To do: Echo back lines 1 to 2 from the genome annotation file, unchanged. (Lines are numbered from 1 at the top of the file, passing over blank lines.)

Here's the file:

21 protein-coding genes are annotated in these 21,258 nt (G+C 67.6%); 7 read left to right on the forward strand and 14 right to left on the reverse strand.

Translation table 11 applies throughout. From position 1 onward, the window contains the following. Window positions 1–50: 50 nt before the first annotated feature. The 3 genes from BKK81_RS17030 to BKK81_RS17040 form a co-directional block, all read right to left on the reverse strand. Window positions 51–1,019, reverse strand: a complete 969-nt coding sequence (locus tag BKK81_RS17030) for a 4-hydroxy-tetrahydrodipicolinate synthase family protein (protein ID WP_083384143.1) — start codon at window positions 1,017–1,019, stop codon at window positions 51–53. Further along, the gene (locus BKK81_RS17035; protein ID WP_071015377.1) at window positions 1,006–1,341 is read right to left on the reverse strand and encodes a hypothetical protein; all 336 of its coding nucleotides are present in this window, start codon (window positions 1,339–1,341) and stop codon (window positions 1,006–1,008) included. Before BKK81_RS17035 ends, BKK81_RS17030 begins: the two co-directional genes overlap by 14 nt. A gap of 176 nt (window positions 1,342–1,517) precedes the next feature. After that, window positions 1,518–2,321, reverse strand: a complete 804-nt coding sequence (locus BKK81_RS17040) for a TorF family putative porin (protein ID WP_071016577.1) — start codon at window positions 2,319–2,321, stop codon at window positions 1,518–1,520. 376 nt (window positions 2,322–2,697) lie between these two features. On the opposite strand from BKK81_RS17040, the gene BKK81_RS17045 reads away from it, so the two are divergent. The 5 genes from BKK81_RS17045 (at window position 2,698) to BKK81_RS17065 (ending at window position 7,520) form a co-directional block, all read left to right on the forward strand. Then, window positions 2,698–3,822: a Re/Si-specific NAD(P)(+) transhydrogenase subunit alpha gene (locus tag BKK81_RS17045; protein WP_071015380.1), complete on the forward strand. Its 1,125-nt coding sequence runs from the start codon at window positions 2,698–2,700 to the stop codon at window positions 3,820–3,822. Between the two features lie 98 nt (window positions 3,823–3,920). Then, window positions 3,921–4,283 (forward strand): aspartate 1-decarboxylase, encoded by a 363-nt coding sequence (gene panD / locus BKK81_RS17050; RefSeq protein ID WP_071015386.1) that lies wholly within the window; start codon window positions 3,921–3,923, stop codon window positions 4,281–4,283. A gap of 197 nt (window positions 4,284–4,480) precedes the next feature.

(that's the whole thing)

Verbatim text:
21 protein-coding genes are annotated in these 21,258 nt (G+C 67.6%); 7 read left to right on the forward strand and 14 right to left on the reverse strand.

Translation table 11 applies throughout. From position 1 onward, the window contains the following. Window positions 1–50: 50 nt before the first annotated feature. The 3 genes from BKK81_RS17030 to BKK81_RS17040 form a co-directional block, all read right to left on the reverse strand. Window positions 51–1,019, reverse strand: a complete 969-nt coding sequence (locus tag BKK81_RS17030) for a 4-hydroxy-tetrahydrodipicolinate synthase family protein (protein ID WP_083384143.1) — start codon at window positions 1,017–1,019, stop codon at window positions 51–53. Further along, the gene (locus BKK81_RS17035; protein ID WP_071015377.1) at window positions 1,006–1,341 is read right to left on the reverse strand and encodes a hypothetical protein; all 336 of its coding nucleotides are present in this window, start codon (window positions 1,339–1,341) and stop codon (window positions 1,006–1,008) included. Before BKK81_RS17035 ends, BKK81_RS17030 begins: the two co-directional genes overlap by 14 nt. A gap of 176 nt (window positions 1,342–1,517) precedes the next feature. After that, window positions 1,518–2,321, reverse strand: a complete 804-nt coding sequence (locus BKK81_RS17040) for a TorF family putative porin (protein ID WP_071016577.1) — start codon at window positions 2,319–2,321, stop codon at window positions 1,518–1,520. 376 nt (window positions 2,322–2,697) lie between these two features. On the opposite strand from BKK81_RS17040, the gene BKK81_RS17045 reads away from it, so the two are divergent. The 5 genes from BKK81_RS17045 (at window position 2,698) to BKK81_RS17065 (ending at window position 7,520) form a co-directional block, all read left to right on the forward strand. Then, window positions 2,698–3,822: a Re/Si-specific NAD(P)(+) transhydrogenase subunit alpha gene (locus tag BKK81_RS17045; protein WP_071015380.1), complete on the forward strand. Its 1,125-nt coding sequence runs from the start codon at window positions 2,698–2,700 to the stop codon at window positions 3,820–3,822. Between the two features lie 98 nt (window positions 3,823–3,920). Then, window positions 3,921–4,283 (forward strand): aspartate 1-decarboxylase, encoded by a 363-nt coding sequence (gene panD / locus BKK81_RS17050; RefSeq protein ID WP_071015386.1) that lies wholly within the window; start codon window positions 3,921–3,923, stop codon window positions 4,281–4,283. A gap of 197 nt (window positions 4,284–4,480) precedes the next feature.